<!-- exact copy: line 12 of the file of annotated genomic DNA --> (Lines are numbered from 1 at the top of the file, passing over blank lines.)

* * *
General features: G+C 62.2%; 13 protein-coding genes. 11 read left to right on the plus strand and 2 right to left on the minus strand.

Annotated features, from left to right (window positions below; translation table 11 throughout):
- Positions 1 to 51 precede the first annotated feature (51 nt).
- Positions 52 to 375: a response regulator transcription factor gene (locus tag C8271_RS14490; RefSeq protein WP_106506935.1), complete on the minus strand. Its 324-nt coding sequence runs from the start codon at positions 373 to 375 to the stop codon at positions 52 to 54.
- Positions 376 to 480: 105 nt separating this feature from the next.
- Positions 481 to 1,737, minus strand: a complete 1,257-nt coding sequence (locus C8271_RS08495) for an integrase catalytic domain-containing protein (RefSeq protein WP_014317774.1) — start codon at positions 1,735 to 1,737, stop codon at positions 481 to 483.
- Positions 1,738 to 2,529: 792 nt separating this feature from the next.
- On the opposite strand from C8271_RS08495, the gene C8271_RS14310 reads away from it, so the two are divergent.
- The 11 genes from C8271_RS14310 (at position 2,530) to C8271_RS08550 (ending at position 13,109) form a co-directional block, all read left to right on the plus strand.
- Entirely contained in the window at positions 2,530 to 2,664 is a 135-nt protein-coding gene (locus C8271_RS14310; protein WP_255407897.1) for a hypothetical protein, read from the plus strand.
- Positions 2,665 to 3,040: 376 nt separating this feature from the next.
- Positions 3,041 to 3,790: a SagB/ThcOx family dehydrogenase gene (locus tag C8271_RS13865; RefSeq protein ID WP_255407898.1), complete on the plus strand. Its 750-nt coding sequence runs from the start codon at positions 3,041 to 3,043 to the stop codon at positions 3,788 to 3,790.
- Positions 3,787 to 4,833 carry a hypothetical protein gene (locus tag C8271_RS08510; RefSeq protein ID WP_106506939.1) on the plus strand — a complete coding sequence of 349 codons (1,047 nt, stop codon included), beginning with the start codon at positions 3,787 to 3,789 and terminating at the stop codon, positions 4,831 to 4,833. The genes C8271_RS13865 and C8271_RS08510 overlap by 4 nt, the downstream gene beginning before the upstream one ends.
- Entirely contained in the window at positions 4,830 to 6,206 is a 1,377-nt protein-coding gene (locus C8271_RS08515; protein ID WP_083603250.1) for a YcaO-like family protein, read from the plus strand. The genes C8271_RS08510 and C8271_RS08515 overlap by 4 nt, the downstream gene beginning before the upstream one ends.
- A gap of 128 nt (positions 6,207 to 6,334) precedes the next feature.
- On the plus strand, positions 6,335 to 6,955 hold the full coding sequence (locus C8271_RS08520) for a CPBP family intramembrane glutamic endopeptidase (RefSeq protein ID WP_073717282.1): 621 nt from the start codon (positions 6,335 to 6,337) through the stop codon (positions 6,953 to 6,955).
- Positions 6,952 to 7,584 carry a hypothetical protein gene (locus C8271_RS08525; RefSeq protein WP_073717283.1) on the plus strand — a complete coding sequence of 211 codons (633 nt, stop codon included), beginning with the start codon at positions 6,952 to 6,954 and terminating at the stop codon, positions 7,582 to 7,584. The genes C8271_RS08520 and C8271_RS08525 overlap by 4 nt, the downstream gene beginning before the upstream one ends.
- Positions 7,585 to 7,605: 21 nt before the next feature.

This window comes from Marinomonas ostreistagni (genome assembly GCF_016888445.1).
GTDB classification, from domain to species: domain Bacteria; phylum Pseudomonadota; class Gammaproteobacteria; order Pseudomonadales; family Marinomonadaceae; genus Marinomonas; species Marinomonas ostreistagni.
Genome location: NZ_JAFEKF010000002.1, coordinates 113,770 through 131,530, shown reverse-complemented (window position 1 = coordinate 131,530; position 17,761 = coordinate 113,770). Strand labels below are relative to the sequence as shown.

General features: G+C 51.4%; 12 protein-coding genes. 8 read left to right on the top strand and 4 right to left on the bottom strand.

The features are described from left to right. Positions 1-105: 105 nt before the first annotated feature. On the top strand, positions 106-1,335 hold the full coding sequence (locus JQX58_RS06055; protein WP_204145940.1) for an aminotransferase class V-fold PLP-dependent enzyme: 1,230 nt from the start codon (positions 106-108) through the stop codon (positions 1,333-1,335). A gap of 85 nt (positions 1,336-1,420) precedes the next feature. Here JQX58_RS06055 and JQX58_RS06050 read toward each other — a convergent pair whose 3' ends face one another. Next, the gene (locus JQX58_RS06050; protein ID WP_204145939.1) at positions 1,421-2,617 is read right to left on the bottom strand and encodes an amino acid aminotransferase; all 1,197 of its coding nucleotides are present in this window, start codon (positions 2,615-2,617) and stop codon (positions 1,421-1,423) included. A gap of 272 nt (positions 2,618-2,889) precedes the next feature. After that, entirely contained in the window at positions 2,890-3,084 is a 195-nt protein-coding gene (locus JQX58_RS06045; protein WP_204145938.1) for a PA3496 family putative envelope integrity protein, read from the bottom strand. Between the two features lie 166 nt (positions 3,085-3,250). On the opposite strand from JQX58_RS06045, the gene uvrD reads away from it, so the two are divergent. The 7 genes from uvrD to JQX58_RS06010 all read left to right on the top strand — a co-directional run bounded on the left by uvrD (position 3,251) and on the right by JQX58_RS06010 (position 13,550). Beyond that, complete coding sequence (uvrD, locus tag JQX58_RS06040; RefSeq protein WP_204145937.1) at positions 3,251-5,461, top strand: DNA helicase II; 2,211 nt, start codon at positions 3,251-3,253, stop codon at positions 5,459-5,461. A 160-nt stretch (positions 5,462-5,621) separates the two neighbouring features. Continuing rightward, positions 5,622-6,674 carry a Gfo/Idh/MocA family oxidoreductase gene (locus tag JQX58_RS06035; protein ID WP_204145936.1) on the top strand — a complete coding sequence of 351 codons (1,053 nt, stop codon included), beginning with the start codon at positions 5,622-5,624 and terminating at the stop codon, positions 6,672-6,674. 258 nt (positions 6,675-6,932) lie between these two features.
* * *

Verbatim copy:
- Positions 3,041 to 3,790: a SagB/ThcOx family dehydrogenase gene (locus tag C8271_RS13865; RefSeq protein ID WP_255407898.1), complete on the plus strand. Its 750-nt coding sequence runs from the start codon at positions 3,041 to 3,043 to the stop codon at positions 3,788 to 3,790.